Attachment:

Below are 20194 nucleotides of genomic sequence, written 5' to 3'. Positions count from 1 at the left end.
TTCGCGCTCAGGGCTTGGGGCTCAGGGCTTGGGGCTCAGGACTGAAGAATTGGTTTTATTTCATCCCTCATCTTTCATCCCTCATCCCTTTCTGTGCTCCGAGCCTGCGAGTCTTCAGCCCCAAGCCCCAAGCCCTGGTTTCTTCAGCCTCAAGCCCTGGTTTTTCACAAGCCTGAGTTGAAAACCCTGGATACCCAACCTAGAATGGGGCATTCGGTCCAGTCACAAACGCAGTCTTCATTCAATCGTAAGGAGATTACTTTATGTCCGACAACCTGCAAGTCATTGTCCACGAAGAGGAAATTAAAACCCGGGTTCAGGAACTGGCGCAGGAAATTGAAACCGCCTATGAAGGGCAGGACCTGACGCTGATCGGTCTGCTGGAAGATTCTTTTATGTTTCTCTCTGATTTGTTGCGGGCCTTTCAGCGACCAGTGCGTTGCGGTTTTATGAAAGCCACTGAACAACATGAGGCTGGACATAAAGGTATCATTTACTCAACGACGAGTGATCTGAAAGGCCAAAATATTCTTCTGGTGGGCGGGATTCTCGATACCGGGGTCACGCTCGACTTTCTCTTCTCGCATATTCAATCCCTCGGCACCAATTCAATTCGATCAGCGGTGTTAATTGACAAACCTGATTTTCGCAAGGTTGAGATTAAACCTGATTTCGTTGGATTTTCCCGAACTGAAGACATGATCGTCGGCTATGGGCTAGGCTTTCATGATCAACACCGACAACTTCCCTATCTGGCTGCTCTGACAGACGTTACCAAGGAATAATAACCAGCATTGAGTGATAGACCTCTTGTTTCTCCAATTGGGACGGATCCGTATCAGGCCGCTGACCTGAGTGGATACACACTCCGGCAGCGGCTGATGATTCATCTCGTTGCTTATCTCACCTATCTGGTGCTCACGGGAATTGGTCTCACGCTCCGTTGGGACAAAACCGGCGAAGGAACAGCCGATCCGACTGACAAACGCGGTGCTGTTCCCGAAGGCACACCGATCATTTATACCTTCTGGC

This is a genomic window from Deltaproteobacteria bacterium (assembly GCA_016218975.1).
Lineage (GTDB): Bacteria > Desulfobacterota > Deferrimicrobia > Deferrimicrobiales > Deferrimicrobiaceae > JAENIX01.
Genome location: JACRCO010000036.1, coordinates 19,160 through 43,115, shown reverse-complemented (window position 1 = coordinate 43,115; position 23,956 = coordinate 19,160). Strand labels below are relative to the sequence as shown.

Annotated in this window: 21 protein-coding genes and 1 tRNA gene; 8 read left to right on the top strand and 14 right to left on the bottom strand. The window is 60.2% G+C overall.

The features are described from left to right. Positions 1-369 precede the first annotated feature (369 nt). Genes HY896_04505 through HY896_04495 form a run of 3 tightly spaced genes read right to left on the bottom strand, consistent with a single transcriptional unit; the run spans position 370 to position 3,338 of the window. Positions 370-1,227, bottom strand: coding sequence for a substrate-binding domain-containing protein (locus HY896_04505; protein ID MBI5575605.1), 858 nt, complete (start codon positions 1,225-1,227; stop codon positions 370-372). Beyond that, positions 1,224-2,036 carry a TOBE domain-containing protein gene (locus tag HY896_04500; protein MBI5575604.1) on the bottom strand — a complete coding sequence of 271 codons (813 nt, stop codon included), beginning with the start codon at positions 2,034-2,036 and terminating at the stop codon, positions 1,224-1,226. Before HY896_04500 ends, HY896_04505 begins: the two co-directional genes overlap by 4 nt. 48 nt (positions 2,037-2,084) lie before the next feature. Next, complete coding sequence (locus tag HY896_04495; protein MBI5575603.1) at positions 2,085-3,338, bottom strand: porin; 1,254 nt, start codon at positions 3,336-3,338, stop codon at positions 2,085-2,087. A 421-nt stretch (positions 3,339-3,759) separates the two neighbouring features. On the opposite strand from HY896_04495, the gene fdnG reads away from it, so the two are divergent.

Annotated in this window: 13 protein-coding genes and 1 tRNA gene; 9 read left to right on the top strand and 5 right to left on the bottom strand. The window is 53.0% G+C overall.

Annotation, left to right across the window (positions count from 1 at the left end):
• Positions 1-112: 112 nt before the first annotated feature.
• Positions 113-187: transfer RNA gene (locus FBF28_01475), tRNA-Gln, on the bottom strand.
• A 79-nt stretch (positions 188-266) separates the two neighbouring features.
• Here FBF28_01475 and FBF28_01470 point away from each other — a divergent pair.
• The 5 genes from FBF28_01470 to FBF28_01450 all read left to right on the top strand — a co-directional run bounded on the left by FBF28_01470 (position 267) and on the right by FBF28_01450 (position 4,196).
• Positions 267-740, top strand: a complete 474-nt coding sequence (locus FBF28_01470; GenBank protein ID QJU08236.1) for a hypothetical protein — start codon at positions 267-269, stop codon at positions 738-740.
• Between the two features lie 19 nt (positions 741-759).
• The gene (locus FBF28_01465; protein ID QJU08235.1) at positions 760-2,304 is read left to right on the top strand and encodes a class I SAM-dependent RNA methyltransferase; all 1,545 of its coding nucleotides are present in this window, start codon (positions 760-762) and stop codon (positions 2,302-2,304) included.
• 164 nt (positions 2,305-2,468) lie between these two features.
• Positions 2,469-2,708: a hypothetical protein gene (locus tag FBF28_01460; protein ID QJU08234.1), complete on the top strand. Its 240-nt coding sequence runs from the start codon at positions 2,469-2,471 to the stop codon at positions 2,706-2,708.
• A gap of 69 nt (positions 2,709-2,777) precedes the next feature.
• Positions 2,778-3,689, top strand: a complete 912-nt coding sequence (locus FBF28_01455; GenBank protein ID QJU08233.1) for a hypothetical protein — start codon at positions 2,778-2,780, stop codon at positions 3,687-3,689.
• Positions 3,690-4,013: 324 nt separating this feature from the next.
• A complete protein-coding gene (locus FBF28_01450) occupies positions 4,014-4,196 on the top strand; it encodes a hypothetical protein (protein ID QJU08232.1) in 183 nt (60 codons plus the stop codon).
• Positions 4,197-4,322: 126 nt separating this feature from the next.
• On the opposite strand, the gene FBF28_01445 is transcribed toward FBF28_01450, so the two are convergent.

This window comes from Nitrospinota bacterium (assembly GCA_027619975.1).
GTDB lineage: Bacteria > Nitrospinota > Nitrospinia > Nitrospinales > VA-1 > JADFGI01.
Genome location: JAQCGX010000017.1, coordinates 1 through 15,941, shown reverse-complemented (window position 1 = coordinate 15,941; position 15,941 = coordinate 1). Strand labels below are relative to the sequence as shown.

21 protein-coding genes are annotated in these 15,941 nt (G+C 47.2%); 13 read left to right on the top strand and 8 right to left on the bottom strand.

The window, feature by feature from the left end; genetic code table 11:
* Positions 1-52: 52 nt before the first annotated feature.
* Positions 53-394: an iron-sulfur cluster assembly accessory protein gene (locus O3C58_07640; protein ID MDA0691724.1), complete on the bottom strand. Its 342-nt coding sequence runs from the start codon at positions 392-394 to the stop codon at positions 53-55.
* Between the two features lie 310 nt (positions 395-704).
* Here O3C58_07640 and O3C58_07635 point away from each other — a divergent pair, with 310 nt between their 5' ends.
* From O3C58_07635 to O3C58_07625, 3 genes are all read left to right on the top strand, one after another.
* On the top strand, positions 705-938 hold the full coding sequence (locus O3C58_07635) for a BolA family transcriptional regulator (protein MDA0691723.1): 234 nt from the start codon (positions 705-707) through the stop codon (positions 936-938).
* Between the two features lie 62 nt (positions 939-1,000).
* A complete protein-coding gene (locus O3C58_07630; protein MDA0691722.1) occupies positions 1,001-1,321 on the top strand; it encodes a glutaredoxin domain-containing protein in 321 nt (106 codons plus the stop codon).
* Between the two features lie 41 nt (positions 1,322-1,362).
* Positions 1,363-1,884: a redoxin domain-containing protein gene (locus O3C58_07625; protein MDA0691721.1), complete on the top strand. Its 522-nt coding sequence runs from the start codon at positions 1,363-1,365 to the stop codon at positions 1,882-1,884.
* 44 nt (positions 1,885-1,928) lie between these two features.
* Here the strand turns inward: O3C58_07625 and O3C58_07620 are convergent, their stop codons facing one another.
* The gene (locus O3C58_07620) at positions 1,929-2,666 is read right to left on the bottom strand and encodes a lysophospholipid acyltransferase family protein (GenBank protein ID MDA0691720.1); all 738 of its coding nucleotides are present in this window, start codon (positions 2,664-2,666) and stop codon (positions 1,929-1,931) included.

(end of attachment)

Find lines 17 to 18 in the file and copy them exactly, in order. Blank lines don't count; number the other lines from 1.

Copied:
• The gene (locus FBF28_01465; protein ID QJU08235.1) at positions 760-2,304 is read left to right on the top strand and encodes a class I SAM-dependent RNA methyltransferase; all 1,545 of its coding nucleotides are present in this window, start codon (positions 760-762) and stop codon (positions 2,302-2,304) included.
• 164 nt (positions 2,305-2,468) lie between these two features.